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Published in Print: June 24, 1998, as Black Parents at Heart of Tug of War

Black Parents at Heart of Tug of War

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As a single parent who works as a hairstylist at a Long Island J.C. Penney store, Georgette Collazo has to struggle to give her daughter, Perrisha, a private school education. Ms. Collazo scrimps and saves to pay the roughly $3,500 tuition bill at the pre-K-8 Allen Christian School here.

"It's worth it because here they're really concerned," she said as she picked up her daughter from the school one recent afternoon. "They let the kids know you can't just stop. You have to reach a higher goal."

And what if she could get a government voucher to pay part of the bill?

"I sure could use it," she answered.

Ms. Collazo's practical--rather than political--reply echoes the views of plenty of other African-American parents, judging from recent polls on school choice and a flood of applications for voucher-style scholarships offered by private donors in a growing number of cities. Their sentiments have helped set up a tug of war for the hearts and minds of black parents on the issue of vouchers.

On one side are a few prominent African-Americans like the Rev. Floyd Flake, a former Democratic U.S. congressman from New York and the founder of the Allen Christian School, who have joined conservatives in arguing that vouchers are needed to help poor, desperate families escape failing public schools. On the other are such groups as the National Association for the Advancement of Colored People and the liberal People for the American Way Foundation, which are spreading the word that vouchers are a hollow promise.

Both sides are working through black churches and religious groups, and both are framing the issue as one of civil rights.

"Thus far, the face of vouchers has been conservative, Republican--people who are viewed with a level of suspicion in regards to what their real agenda is," Mr. Flake said in his offices at Allen African Methodist Episcopal Church, two blocks from his school. "I think what is happening now is persons like myself are forcing African-Americans to have to at least begin debating the issue."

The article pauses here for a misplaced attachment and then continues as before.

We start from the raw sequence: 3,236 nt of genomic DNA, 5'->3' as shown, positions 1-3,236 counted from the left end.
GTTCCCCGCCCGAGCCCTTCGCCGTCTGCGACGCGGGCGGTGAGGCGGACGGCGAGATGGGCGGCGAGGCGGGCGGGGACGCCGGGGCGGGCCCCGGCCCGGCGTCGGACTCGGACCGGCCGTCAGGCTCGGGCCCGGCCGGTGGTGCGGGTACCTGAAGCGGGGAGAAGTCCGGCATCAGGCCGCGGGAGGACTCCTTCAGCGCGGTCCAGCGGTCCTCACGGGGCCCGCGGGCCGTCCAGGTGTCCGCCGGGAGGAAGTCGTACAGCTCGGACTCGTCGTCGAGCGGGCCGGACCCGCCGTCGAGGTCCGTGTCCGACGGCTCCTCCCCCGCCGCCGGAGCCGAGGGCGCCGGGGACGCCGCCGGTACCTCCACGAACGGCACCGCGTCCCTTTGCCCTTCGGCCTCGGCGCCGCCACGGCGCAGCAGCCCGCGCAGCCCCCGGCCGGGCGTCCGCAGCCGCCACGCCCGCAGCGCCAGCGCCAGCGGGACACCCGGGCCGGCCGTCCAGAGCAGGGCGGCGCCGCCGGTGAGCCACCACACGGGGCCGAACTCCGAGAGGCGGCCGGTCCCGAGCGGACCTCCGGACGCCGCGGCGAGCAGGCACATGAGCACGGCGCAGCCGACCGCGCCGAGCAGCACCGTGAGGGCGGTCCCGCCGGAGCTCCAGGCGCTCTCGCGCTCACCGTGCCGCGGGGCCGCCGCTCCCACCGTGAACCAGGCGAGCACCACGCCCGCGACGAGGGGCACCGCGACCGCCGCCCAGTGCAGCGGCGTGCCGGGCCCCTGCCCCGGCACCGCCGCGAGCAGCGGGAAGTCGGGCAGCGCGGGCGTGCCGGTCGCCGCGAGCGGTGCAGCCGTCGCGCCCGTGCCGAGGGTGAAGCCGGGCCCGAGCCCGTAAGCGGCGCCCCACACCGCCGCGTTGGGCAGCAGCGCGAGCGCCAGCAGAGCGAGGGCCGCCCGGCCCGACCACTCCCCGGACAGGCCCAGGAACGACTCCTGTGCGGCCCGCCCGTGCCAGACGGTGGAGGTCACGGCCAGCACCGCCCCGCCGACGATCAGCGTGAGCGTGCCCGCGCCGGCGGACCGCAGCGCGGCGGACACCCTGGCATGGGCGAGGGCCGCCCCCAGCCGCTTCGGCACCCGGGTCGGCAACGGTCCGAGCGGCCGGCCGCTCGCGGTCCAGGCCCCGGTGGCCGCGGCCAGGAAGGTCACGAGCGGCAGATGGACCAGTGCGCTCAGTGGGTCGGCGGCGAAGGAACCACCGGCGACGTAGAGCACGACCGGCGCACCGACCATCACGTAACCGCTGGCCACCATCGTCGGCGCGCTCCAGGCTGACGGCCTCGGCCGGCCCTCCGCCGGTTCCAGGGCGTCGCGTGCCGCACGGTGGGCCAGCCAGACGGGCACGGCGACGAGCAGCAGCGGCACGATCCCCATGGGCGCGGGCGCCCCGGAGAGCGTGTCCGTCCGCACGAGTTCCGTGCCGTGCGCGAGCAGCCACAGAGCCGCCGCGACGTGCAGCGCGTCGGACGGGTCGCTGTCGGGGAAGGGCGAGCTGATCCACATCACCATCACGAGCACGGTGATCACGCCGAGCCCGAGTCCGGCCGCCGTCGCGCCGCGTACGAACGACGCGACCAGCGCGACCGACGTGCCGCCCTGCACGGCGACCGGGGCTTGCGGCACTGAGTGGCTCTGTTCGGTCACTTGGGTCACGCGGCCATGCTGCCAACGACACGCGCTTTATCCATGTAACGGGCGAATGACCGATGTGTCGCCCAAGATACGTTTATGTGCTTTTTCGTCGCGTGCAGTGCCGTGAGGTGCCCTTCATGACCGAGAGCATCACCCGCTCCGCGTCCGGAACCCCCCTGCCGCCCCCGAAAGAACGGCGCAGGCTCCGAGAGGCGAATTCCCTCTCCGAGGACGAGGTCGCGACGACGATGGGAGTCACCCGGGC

The Gospel of Choice

Straddling the mostly black, middle-class neighborhoods of St. Albans and Jamaica, the community served by Mr. Flake's church is a testament to the pastor's ability to make things happen. Aside from the neatly kept homes, the church, with its congregation of about 11,000, seems responsible for just about every area of the neighborhood that isn't in a state of decay.

All told, Mr. Flake says, his church owns real estate worth about $50 million, including a 2,500-seat cathedral, senior citizens' housing, three strips of renovated business spaces, a medical clinic that's under construction, and the school, which he founded in 1982.

Unlike the chain-link fencing that wraps around the neighborhood's two public schools, a low, wrought-iron fence, trimmed hedges, and short, decorative trees surround the brown-brick Allen Christian School.

On an outside wall, a small plaque proclaims, "This building was made possible by the sacrifices of people in the community. Please no graffiti," and, indeed, the structure is free of marks.

The school's 482 students, who wear yellow-and-green plaid uniforms, are taught to say "excuse me" before interrupting adults, and visits from the pastor prompt a chorus of "Good morning, Reverend Flake!" at each classroom.

"The biggest problem in schools now is the ability to manage behavior," said the 53-year-old Mr. Flake. "You just cannot educate in chaos."

Critics of Mr. Flake's pro-voucher stance often point to the fact that his church runs a school, and would, therefore, have something to gain from publicly financed tuition aid to parents. But Mr. Flake says most of the students who attend Allen Christian School are from middle-income families and would not qualify for the kind of means-tested programs he favors. Instead, he sees his school as an example of the potential of a community's self-determination, and when he talks about vouchers to other clergymen, he urges them to start their own schools.

"One of our greatest evangelistic tools is that we built a school," he said. "People respond to that."

Many also seem to be responding to the message he's preaching on school choice since he left Congress last November. Although he says he still occasionally gets disinvited by local groups upset with his stance on vouchers, he's spoken to dozens of black church and community organizations from Boston to Los Angeles since stepping down after 11 years in the U.S. House.

When he speaks about vouchers, Mr. Flake eschews much of the arcane terminology of education policymakers in favor of blunt language. He talks of the "educational genocide" he contends is being inflicted on black Americans through poor schools.

"The Reverend Flake does a great job of getting an audience of black people to listen," said Annette Polly Williams, the black Democratic state legislator who shepherded in the 1990 Milwaukee voucher law, whose expansion to religious schools was upheld by the Wisconsin Supreme Court this month.

"What he has is credibility and believability," she said, "because he's already demonstrated he wants to address the needs of people in the community."

Rising in the Polls